Often when art masterpieces come up for auction there is a public outcry that museums being unable to compete dollar wise with the resources of wealthy individuals will always lose out. The museums loses and the public loses as the rarified gems are shipped out in the dead of night to a European chateau or Japanese bank vault to be hermetically sealed away from the public eye for another century. However, there is the win/win situation where an insanely wealthy individual purchases a work with their private hoard of cash and then lends it to a museum. Imagine the coup by MOMA, which has annual revenues of about $145 million, to not even sniff a bid for this summer’s blockbuster sale of one of Edvard Munch’s Scream paintings at Sotheby’s which sold for close to $120 million in New York and eventually find the masterpiece hanging on its walls. The New York Times has reported that MOMA will host The Scream for six months starting on October 24th 2012. It will be part of a Munch exhibition on the first floor and is all but guaranteed to boost ticket sales as well as sales of gift items such as tee shirts, mugs, and posters.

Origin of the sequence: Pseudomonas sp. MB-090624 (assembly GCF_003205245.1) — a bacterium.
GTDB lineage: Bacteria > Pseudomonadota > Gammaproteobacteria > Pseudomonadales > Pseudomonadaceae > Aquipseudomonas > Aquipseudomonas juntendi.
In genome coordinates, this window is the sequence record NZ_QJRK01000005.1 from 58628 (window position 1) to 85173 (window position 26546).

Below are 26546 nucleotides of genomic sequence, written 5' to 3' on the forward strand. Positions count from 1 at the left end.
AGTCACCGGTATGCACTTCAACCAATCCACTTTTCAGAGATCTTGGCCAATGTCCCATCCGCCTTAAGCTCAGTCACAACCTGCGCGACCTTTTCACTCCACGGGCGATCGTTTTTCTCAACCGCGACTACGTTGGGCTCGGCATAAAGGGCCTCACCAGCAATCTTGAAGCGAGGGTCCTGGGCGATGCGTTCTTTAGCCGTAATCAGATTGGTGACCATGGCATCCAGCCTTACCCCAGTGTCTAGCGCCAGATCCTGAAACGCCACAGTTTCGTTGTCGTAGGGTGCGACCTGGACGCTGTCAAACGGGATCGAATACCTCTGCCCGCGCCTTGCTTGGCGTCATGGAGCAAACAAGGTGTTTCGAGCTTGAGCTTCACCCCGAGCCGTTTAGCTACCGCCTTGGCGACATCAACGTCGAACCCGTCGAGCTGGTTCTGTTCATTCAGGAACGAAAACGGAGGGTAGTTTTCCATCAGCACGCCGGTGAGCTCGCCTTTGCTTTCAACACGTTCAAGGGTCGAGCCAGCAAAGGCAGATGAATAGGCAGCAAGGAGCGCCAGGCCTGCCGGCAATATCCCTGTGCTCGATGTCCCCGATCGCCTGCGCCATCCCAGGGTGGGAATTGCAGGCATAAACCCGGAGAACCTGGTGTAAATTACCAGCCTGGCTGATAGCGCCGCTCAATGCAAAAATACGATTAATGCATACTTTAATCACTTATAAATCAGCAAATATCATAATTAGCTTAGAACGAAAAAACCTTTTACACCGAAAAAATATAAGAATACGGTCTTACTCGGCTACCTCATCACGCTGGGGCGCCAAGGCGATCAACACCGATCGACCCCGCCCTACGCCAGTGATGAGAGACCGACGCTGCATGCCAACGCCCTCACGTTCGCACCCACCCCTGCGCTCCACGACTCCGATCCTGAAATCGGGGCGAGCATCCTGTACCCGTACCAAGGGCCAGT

While the mystery buyer has not been officially identified, it is generally believed to be Leon Black, the New York based banker who is head of Apollo Global Management. According to Forbes, Black has a net worth of $3.4 billion which gives him the resources to decrease that number by a pip or two to satisfy an art habit. Black is also an avid collector and has long been a patron of the arts. The NYT writes,
Mr. Black, the chief executive of Apollo Global Management, is said to have developed a passion for art after studying it at Dartmouth College in the early 1970s. He has told friends that he considers “The Scream” particularly important because it is a precursor of 20th-century Expressionism…Mr. Black is a member of MoMA’s board, however (as well as of the board of the Metropolitan Museum of Art). He is also one of this country’s foremost collectors, having amassed a world-class art collection that includes paintings by Manet, Cézanne and Degas; drawings by Raphael, Daumier and van Gogh; and sculptures by Brancusi, Gauguin and Degas.
Munch produced four versions of The Scream and the other three are all in museums in Munch’s native Norway. The Olsen Scream was created in 1895 from pastel on board and is considered the most vibrant of the four works. It is contained in an original handmade frame by Munch and includes a handpainted poem detailing the work’s inspiration.